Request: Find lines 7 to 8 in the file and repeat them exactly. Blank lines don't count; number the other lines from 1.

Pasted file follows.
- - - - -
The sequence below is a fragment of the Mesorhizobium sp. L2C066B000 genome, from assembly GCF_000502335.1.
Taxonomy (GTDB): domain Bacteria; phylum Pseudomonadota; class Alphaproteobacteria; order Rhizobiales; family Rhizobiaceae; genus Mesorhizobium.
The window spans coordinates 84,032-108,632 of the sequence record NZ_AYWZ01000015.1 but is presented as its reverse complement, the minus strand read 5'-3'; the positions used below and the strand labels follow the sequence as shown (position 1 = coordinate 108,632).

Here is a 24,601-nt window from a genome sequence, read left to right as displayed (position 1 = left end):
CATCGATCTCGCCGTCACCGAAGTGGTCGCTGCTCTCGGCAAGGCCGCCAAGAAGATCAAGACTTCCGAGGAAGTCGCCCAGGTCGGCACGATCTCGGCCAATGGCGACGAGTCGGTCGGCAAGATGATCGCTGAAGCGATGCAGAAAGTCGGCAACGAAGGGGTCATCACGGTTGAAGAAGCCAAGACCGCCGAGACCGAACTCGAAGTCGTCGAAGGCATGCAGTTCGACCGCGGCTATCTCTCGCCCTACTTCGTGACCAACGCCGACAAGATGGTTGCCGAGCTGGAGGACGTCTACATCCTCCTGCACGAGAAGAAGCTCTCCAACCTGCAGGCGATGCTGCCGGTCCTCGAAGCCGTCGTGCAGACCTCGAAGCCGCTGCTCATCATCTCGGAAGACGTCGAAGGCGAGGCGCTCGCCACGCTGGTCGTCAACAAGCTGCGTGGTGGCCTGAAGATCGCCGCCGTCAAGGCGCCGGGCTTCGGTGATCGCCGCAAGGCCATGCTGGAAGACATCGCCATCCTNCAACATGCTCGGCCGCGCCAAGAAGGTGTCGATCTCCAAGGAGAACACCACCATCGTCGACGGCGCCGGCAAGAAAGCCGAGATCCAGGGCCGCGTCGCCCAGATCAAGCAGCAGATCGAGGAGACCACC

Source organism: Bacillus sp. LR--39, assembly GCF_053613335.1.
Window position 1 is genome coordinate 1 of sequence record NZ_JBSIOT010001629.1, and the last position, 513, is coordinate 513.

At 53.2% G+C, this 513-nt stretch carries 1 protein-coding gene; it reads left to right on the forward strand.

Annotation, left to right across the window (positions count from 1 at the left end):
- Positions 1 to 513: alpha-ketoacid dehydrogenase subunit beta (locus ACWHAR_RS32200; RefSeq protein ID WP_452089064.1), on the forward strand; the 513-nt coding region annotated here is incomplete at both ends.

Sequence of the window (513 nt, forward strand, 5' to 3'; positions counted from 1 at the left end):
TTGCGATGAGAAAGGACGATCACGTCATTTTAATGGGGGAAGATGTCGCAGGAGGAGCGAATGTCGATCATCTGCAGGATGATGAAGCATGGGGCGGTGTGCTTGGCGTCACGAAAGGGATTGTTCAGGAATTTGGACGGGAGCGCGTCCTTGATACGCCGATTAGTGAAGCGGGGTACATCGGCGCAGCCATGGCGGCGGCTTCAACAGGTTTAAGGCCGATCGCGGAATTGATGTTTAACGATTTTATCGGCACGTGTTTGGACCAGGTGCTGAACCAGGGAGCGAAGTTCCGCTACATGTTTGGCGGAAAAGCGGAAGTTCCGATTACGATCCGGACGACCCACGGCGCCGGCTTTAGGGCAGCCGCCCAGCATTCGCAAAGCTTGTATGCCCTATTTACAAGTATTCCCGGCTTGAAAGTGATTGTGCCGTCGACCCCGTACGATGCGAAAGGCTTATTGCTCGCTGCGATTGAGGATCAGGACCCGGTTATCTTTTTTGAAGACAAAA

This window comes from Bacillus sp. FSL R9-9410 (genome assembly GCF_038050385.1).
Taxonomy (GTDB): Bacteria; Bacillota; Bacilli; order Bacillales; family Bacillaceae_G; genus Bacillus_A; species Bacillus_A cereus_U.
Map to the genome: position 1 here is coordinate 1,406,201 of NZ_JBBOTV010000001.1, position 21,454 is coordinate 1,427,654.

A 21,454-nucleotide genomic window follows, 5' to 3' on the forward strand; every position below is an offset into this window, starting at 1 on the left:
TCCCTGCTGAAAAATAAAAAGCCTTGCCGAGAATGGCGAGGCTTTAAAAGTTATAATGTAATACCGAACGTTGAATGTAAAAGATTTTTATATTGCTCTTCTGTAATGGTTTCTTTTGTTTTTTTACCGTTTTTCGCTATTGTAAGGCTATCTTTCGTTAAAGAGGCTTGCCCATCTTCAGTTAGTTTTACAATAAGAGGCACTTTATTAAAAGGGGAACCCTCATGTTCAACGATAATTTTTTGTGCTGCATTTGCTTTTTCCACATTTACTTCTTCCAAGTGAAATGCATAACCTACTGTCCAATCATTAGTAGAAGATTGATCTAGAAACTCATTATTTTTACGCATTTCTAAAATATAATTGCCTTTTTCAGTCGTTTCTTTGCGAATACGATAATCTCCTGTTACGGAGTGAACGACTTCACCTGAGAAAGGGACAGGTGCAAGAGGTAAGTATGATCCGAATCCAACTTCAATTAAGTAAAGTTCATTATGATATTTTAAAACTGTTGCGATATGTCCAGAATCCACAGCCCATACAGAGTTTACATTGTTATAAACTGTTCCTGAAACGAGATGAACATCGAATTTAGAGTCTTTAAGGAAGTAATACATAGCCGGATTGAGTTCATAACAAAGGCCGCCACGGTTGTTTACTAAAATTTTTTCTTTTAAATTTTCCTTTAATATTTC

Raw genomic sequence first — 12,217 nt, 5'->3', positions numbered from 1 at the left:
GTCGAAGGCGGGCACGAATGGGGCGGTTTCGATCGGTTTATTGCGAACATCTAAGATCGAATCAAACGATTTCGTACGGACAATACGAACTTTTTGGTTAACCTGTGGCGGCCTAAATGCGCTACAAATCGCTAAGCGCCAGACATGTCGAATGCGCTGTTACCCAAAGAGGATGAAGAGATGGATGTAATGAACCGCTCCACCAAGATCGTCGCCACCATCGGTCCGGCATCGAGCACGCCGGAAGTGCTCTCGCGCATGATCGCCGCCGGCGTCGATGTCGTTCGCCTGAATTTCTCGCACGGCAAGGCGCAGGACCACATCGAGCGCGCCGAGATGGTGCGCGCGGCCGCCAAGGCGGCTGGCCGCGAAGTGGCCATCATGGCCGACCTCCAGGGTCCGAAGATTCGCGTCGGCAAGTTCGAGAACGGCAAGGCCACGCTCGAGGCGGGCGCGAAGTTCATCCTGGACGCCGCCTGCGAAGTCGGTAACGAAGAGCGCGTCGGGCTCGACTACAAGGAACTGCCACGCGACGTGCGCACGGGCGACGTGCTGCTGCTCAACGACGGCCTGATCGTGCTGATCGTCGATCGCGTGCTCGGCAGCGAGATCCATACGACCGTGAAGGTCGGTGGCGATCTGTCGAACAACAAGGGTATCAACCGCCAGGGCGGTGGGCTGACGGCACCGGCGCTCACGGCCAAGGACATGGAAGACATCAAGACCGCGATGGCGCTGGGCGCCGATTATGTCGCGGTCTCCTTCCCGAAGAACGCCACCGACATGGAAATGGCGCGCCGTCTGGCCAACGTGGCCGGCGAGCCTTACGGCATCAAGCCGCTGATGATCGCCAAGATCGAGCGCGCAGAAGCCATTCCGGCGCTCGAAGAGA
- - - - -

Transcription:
Window position 1 is genome coordinate 1 of sequence record NZ_JBSIOT010001629.1, and the last position, 513, is coordinate 513.

At 53.2% G+C, this 513-nt stretch carries 1 protein-coding gene; it reads left to right on the forward strand.